There's a saying, and it's something about perfect being the enemy of good - and I can relate. For my whole life, or at least definitely my teenage years; I've strived for perfection. I failed - so many times; I never got anywhere close to perfection, I fell short every single time and I fell too far from the mark in a hundred different ways: I didn't do as well as I would have done in school, I didn't hold down a permanent job, I didn't hold down a relationship in the way many people my age did - I felt as though because I wasn't perfect, I wasn't good enough. If I couldn't do it perfectly, it wasn't worth doing it at all. I had failed, why even bother.
I wasted so much of my life striving to be perfect that it wasn't even fun anymore. I wasn't doing anything perfectly (mostly because I'm pretty sure that that isn't even in the slightest bit possible to do any single thing completely perfectly) and I was so miserable because I felt as though I wasn't enough. It fueled my anxiety, which only made me want to strive for perfection more and I went around in this vicious circle where not achieving perfection was only upsetting me more and more, making me even more determined to hit the goals that I felt as though I needed to hit.
Then I got really ill, too ill to function, and then I recovered. Somewhere along the way - I learned perfection isn't everything. There's something about recovering from wanting to end your own life that changes you, and in this case it made me thankful for all of the things that I suddenly can do, instead of worrying about whether I was doing them absolutely perfectly. I learned to laugh at myself when I messed up, I learned to speak Spanish even when I know I'm rusty at best, I've learned to take on constructive criticism and corrections and use them to spur myself forwards.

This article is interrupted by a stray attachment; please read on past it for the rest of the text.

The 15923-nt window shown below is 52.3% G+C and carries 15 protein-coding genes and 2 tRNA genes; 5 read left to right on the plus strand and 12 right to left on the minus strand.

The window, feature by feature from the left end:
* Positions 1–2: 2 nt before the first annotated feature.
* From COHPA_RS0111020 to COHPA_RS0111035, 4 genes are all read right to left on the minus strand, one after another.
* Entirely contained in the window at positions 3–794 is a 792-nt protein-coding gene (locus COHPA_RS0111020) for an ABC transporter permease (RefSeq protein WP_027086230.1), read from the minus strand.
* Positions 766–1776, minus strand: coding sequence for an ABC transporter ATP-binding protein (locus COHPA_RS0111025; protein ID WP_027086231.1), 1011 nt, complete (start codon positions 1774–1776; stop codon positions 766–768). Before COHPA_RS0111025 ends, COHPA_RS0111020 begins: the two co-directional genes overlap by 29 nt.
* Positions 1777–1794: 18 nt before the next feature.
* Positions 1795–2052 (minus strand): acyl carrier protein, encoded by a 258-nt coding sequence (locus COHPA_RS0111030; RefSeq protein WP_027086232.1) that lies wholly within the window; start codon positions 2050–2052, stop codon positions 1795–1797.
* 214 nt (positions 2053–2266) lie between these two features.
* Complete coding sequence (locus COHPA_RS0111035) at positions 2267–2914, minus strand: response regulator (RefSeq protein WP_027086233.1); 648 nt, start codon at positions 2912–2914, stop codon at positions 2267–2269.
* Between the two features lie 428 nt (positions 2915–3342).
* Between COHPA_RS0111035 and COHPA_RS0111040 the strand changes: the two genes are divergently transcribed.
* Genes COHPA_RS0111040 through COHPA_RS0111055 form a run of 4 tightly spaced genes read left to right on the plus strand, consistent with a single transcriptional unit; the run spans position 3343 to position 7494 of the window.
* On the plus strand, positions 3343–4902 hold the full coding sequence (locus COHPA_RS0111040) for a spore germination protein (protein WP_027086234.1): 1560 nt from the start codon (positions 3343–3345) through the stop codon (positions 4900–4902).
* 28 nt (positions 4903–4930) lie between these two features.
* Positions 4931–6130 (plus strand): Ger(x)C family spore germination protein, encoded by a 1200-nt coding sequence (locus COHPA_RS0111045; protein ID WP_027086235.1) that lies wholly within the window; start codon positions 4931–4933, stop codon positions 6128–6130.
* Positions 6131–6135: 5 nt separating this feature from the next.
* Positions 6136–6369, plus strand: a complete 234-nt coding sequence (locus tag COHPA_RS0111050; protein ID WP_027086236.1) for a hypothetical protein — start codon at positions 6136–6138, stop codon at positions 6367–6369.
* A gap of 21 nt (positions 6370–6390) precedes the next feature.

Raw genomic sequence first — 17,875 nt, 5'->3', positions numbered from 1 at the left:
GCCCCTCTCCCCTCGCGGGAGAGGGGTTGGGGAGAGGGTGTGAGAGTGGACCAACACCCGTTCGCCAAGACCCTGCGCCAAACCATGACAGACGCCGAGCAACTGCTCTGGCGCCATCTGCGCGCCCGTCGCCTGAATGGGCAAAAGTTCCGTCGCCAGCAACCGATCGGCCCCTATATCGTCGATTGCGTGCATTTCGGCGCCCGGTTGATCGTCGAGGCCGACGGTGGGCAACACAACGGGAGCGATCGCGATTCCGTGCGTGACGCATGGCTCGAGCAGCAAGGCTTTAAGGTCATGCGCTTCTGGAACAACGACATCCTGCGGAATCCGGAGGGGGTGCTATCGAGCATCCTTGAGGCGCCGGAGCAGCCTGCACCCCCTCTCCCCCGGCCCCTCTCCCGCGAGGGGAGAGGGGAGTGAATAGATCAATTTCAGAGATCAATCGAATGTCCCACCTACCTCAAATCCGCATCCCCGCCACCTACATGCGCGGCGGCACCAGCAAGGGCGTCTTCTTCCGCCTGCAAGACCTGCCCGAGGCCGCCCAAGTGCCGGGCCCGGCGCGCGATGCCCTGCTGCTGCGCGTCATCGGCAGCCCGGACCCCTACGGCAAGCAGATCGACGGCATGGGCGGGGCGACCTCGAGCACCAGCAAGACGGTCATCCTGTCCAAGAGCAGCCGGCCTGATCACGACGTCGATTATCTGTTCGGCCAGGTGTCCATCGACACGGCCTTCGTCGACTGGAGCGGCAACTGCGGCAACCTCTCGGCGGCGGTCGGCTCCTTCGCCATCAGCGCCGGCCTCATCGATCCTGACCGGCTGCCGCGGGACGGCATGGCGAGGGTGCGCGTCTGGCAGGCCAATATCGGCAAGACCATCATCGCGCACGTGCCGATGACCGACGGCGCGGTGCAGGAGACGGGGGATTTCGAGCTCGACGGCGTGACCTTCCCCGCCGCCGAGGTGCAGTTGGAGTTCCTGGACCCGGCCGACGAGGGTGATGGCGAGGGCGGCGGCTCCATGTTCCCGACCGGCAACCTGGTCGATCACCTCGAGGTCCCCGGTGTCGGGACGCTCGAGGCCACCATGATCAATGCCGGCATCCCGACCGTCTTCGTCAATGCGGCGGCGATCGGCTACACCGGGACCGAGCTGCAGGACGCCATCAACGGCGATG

Truthfully, I've learned that I'm never going to be perfect. I'm never going to do perfect things, I'm never going to come out on top all of the time - and honestly, if I did then it would be boring. I would never have any fun, never have my ribs hurt from laughing at some of the ridiculous things that I've done - I'd never learn anything about myself or better myself whatsoever. I've learned that some of my favourite times since I've started recovery have been the things that go so hysterically wrong they're the stories you can't tell to people who weren't there because your laughter stops you forming the words.
I've learned I'll never be perfect, and I think that in itself makes me the perfect version of myself. On that note, feel free to chuck any spelling and grammar corrections in the comments.